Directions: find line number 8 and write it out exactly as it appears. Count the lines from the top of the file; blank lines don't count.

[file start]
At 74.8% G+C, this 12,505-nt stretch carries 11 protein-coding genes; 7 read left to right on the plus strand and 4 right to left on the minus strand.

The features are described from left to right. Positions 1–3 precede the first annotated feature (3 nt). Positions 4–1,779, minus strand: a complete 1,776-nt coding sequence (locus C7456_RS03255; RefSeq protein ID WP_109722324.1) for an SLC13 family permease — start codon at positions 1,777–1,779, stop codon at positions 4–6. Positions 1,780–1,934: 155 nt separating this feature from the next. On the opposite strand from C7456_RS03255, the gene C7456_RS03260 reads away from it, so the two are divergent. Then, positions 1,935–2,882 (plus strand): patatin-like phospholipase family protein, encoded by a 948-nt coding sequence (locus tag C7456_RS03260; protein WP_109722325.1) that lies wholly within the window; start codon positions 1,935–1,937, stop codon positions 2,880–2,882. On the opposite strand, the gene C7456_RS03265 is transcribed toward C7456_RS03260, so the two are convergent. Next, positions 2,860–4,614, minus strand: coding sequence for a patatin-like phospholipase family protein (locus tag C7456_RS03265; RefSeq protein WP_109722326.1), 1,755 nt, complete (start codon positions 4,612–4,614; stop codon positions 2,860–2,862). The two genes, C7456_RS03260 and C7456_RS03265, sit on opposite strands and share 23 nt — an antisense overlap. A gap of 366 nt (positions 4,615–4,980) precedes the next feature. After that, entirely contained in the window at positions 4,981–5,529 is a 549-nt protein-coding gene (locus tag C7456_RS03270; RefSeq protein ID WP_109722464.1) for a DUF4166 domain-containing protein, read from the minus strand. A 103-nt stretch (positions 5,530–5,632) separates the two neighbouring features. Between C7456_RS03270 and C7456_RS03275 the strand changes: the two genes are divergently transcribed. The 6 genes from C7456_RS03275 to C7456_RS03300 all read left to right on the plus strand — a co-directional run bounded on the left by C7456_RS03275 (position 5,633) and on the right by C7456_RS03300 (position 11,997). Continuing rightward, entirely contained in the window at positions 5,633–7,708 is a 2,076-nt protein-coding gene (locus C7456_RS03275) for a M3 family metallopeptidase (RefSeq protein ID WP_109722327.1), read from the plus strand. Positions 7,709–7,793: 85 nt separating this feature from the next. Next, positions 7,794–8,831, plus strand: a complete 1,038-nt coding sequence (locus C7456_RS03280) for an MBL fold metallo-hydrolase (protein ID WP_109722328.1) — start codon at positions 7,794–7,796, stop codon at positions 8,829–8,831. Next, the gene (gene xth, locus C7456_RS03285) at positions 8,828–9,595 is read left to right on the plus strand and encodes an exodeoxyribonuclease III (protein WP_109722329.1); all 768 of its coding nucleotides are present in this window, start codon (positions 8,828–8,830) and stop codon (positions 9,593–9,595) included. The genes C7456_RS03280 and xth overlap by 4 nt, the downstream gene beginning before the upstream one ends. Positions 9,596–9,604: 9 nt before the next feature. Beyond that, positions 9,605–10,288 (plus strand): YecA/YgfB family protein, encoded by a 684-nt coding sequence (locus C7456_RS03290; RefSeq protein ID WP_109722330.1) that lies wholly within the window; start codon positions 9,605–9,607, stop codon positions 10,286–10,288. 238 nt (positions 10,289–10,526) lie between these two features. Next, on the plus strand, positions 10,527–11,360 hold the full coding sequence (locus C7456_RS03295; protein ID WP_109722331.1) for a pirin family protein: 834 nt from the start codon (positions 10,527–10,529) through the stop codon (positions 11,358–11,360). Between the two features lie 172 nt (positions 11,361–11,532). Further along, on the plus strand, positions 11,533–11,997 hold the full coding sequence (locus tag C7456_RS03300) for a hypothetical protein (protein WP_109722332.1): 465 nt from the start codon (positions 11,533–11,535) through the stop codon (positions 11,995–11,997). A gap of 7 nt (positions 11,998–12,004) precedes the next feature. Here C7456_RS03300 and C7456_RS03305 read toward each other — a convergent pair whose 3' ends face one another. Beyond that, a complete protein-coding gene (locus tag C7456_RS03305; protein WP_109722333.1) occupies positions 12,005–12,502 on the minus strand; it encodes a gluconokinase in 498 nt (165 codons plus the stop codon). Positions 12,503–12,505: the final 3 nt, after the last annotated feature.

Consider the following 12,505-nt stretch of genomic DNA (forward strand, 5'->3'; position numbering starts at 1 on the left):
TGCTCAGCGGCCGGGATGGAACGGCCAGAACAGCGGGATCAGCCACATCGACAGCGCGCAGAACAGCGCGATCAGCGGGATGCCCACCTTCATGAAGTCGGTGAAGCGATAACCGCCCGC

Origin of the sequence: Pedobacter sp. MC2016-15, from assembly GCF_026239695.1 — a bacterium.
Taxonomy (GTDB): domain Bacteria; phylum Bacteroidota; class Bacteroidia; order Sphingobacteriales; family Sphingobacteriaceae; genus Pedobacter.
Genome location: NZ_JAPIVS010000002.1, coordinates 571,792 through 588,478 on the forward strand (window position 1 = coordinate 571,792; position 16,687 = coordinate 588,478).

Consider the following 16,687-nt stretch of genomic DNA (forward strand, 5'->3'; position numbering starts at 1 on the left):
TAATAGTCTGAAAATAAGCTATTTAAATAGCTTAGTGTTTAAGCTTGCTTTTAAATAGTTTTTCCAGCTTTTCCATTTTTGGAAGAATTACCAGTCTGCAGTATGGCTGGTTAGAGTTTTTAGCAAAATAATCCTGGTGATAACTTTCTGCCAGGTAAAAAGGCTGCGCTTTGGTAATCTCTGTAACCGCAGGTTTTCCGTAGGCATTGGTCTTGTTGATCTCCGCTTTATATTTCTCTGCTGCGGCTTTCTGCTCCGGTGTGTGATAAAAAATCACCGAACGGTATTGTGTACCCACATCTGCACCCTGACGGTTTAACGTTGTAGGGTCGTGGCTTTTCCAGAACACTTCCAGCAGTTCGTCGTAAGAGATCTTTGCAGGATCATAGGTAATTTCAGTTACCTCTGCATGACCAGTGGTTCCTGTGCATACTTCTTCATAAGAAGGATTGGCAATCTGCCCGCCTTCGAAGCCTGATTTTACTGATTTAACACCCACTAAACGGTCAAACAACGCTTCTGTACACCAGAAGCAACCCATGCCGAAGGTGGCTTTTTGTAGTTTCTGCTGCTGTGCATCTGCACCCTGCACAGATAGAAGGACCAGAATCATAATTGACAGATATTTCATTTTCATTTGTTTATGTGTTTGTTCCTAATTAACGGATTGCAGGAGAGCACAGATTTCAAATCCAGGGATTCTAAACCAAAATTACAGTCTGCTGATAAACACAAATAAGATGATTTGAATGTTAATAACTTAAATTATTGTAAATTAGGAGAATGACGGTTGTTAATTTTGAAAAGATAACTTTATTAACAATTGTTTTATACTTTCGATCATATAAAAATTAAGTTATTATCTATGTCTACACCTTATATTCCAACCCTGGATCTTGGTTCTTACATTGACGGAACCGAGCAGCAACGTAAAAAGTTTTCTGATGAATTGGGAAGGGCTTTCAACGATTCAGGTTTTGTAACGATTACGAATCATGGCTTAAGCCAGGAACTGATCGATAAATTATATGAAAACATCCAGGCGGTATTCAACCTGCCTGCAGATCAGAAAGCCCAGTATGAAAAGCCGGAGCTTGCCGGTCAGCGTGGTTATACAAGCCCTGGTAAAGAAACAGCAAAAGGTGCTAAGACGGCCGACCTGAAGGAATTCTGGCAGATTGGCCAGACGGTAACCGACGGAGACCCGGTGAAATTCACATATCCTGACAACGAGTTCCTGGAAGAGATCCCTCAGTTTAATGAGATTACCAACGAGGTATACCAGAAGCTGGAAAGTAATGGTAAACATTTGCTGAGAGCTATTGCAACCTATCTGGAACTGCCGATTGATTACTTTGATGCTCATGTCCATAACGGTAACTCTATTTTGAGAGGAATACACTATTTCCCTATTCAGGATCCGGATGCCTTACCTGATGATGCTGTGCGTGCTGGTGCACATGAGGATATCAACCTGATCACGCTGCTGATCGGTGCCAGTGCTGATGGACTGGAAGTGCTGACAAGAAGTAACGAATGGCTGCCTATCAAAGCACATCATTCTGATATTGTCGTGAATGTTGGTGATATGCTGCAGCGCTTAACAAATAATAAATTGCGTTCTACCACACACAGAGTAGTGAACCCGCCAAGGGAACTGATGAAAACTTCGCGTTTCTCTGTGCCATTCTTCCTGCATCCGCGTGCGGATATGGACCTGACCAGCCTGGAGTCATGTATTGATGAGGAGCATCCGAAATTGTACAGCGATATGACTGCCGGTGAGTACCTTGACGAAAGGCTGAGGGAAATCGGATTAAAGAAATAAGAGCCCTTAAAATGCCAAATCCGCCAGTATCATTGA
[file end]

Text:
Consider the following 16,687-nt stretch of genomic DNA (forward strand, 5'->3'; position numbering starts at 1 on the left):